(Written by Sumaya Kroger, FEI EAP Counselor)

The recent passing of singer Prince is a stark reminder of the growing number of individuals who have experienced, or are experiencing, a battle with opiate use. We at FEI have detailed the reality of the opiate epidemic before, but would now like to explore the nature of opiates and their presence in the workplace.

Opiates are a class of drug derived from the poppy plant and used to treat pain. There are three kinds of opiate drugs: synthetic, semi-synthetic and natural. Common natural opiates include opium, morphine and codeine. Semi-synthetic opiates include heroin and oxycodone, and synthetic opiates include fentanyl and methadone. Because of the way opiates affect brain chemistry, these drugs have a high addictive potential.

Pain in the body can be the result of any number of factors including normal aging, injuries on or off the job, cancer, arthritis or congenital conditions. Minor pain can be treated using homeopathic remedies or over-the-counter medicine. However, if pain is severe enough that an individual is unable to function, physicians may prescribe some type of opiate to help alleviate the pain.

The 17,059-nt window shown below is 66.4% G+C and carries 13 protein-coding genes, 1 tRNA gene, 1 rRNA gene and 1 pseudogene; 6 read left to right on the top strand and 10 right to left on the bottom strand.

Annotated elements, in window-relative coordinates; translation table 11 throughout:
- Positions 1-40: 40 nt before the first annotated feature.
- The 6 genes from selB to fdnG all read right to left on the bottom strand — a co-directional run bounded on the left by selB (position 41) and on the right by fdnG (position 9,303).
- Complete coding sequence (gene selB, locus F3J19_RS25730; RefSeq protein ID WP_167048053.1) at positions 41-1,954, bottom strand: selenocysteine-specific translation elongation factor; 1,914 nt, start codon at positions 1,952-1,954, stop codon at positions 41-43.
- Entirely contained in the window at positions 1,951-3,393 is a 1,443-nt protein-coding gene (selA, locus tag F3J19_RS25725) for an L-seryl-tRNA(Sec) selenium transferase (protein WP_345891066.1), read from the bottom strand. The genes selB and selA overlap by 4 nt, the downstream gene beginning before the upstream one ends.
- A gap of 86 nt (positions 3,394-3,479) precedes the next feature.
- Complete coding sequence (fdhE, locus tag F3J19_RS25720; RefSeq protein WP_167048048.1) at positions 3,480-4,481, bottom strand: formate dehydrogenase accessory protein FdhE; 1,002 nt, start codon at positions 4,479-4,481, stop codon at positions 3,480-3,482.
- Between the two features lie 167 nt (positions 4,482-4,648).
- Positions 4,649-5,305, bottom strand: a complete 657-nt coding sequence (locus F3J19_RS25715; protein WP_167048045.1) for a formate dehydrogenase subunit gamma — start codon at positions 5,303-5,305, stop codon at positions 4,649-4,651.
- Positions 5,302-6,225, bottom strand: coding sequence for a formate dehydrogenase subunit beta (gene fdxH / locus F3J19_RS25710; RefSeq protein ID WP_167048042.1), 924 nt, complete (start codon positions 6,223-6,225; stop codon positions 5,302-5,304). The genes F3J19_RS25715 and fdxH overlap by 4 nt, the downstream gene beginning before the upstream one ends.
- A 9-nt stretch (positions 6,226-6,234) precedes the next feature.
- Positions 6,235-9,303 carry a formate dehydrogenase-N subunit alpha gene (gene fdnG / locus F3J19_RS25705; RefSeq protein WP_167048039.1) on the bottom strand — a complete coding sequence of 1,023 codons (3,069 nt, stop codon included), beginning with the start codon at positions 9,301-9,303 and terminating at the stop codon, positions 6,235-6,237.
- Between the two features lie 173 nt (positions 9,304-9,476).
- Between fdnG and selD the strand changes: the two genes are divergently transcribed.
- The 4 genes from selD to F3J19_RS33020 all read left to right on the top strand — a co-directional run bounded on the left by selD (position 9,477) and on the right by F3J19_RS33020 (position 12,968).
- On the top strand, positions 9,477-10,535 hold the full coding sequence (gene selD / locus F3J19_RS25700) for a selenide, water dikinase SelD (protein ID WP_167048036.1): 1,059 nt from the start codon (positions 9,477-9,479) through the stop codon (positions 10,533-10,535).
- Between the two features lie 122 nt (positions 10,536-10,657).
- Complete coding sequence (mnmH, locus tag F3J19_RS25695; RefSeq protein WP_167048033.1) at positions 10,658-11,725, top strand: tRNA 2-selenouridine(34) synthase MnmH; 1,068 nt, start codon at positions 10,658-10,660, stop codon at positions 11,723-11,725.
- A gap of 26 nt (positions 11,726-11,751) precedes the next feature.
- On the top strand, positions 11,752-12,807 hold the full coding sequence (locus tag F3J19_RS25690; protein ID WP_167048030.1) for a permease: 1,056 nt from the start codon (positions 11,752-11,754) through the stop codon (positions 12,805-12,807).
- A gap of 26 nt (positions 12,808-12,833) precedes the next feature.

There are plenty of people who use opiates—legally, that is. They have a valid prescription from the doctor and a small orange bottle with a label identifying what the drug is, who it’s prescribed for and the pharmacy that filled it. Regardless, any kind of opiate—whether natural or synthetic—can be used illegally as well. How can managers and supervisors discern whether or not an employee is just under the weather or if there’s something more going on than meets the eye?

Many common signs of opiate abuse mirror those of other addictions, but paired with a knowledge of an employee’s character and their history with injury or possible prescription medications, the following signs can indicate the need for mediation:

  • Noticeable elation or euphoria
  • Marked sedation or drowsiness
  • Confusion
  • Sudden financial problems
  • Social withdrawal or isolation
  • Shifting or dramatically changing moods

If managers/supervisors suspect or know an employee is using opiates illegally, then what can they do to assist the employee in getting help? Here are some suggestions:

Opiate abuse has been an advancing problem for years, but is now being targeted for intervention as overdose deaths increase and dependency grows. For more information on best practices when tackling opiate dependency in the workplace, please register for our upcoming webinar or contact an FEI account manager.